Book editor Marcela Landres discovers her true destiny is to help Latino writers find publishing success in a competitive industry.
LatinaLista — Marcela Landres was on her way to making her parents proud as the first one in her family to become a doctor. However, it would take a fortunate accident in chemistry class to make this Ecuadorian American girl from Long Island City, Queens discover her true destiny.
One day during her sophomore year in college while conducting a lab experiment, Marcela dropped a bit of acid and watched horrified as the liquid bore a hole straight through the top of her shoe.
"Miraculously, it didn't make contact with my skin," Marcela recalled. "But the experience triggered the epiphany that becoming a doctor wasn't my dream, but my parents'."
Marcela began questioning what she wanted out of life. One thing she knew for certain -- she loved books, not medicine.
Yet, she couldn't quite see herself as an author.
It wasn't until she attended a summer lecture on publishing and heard how African American literature was the darling of publishing houses that Marcella began to wonder where she and other Latinas fit into the publishing picture.
"I sat there as the only Latina is the room and thought to myself, "Why aren't agents and editors pursuing Latinos the way they're pursuing African-Americans?"
It didn't take long for Marcela to uncover the reasons: Latino books weren't big money-makers, and there were no Latinos in positions of power in the book business to find and promote Latino authors.
Marcela knew what she had to do.
She set her sights on working as an editor for one of the publishing industry's biggest publishers, Simon & Schuster. As soon as she started, she announced to every agent who cared to listen that she was looking for Latino writers.
But it was a slow start.
"While many agents were willing, most were unable to find Latino writers," said Marcela. "Being a book editor taught me that we still live in a segregated society: if you, like most literary agents, are not Latino, chances are you don't know any Latinos -- much less Latinos who happen to be talented writers."
Faced with this predicament, Marcela knew she would have to actively find Latino writers, even though it wasn't her job.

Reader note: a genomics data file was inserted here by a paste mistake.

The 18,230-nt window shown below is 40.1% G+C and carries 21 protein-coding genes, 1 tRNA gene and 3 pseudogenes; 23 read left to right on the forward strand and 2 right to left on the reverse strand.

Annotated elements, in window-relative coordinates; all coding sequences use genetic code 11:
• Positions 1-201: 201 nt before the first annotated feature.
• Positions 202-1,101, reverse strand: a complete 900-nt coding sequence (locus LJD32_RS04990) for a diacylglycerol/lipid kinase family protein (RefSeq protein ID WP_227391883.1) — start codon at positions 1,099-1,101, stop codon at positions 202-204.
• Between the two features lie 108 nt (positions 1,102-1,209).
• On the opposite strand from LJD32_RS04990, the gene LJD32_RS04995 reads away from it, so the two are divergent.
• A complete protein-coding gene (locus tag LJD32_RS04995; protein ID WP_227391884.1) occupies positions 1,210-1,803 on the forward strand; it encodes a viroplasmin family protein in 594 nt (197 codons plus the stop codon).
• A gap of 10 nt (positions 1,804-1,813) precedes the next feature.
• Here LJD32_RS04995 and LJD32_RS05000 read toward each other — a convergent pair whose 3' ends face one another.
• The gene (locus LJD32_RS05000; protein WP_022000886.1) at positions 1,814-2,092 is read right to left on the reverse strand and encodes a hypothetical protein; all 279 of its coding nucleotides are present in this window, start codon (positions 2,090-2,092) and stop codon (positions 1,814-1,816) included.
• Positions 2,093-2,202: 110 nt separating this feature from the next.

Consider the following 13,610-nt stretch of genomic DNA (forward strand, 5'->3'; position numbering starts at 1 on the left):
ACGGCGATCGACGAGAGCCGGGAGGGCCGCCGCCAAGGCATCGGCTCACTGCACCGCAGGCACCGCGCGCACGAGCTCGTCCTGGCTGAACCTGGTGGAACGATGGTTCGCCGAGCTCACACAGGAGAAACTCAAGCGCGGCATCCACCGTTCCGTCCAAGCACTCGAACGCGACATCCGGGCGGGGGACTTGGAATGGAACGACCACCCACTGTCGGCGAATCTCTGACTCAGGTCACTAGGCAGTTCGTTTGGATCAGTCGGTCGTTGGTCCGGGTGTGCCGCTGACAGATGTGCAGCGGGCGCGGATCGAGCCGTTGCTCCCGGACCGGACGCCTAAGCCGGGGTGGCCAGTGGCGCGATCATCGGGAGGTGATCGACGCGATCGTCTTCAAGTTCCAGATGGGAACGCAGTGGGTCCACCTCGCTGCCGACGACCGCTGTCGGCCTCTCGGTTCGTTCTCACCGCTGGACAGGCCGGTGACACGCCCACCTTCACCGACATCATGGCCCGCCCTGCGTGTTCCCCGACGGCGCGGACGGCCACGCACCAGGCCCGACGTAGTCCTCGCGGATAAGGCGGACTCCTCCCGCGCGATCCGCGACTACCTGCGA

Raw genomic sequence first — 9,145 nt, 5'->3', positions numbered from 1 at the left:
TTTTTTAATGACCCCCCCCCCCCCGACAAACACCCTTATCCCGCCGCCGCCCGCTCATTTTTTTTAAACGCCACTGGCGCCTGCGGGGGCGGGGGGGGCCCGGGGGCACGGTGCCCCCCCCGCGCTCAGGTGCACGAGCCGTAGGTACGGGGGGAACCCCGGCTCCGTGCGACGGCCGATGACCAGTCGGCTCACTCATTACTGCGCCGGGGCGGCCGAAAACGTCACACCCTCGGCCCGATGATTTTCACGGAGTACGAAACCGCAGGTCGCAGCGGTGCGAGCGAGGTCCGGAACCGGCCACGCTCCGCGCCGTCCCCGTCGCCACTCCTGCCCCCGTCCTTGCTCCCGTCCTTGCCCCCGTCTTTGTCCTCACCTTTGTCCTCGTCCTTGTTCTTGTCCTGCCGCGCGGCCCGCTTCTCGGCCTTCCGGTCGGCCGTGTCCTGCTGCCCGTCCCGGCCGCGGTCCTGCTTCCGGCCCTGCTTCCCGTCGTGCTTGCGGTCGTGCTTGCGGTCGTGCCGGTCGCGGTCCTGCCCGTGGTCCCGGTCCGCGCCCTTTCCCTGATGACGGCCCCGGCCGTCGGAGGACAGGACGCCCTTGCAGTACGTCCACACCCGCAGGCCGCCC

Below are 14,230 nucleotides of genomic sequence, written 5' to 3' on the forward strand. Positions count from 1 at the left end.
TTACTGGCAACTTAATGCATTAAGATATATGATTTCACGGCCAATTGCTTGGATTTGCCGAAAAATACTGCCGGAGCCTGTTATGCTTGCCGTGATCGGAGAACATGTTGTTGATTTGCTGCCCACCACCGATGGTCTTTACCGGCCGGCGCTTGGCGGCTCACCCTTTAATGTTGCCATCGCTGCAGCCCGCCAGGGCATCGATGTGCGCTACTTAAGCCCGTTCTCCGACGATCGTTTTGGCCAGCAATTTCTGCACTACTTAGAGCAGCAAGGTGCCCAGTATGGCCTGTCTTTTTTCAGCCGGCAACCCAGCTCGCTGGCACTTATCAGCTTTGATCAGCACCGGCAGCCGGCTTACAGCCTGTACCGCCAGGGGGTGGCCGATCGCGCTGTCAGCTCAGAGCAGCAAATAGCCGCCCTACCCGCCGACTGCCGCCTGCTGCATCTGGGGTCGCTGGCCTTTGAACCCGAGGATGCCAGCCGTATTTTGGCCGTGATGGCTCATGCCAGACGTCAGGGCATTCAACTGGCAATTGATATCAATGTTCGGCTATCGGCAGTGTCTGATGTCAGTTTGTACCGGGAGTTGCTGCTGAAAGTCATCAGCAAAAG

Marcela executed a plan to reach out into communities to discover Latino writers. She created a flyer describing the kinds of works she wanted and mailed them to writing conferences and Masters of Fine Arts (MFA) program directors asking them to post the flyers on their bulletin boards and websites.
As a result, Marcela was soon speaking at writing conferences, spawning a side career of creating weekend workshops teaching aspiring writers how to get published.
In the process, she began receiving submissions from Latino writers. Unfortunately, while finding Latino writers was proving easier than she imagined, the real challenge was finding writers who were ready to be published.
Frustrated with seeing Latino writers repeatedly making the same mistakes, she created a web site and published a newsletter to share writing tips and industry insights.
Luckily, her dedication and passion in finding new Latino literary talent has been such a success that it has turned into a full-time job.
Today, she consults directly with writers, edits their writings and shares the lessons she learned along the way.
One of those invaluable lessons Marcela teaches new writers is to learn how to be patient.
"Book publishing is a slow business in what is increasingly becoming a fast-paced world," cautions Marcela.
Even then, it's not a finished deal. Marcela says that once a book contract is signed it can take an average of 18 months to see your book on bookstore shelves.
Yet, while it may take time to see the fruits of her labor in helping one more Latino writer join today's literary ranks, Marcela knows the process can't even begin until she finds that next great talent.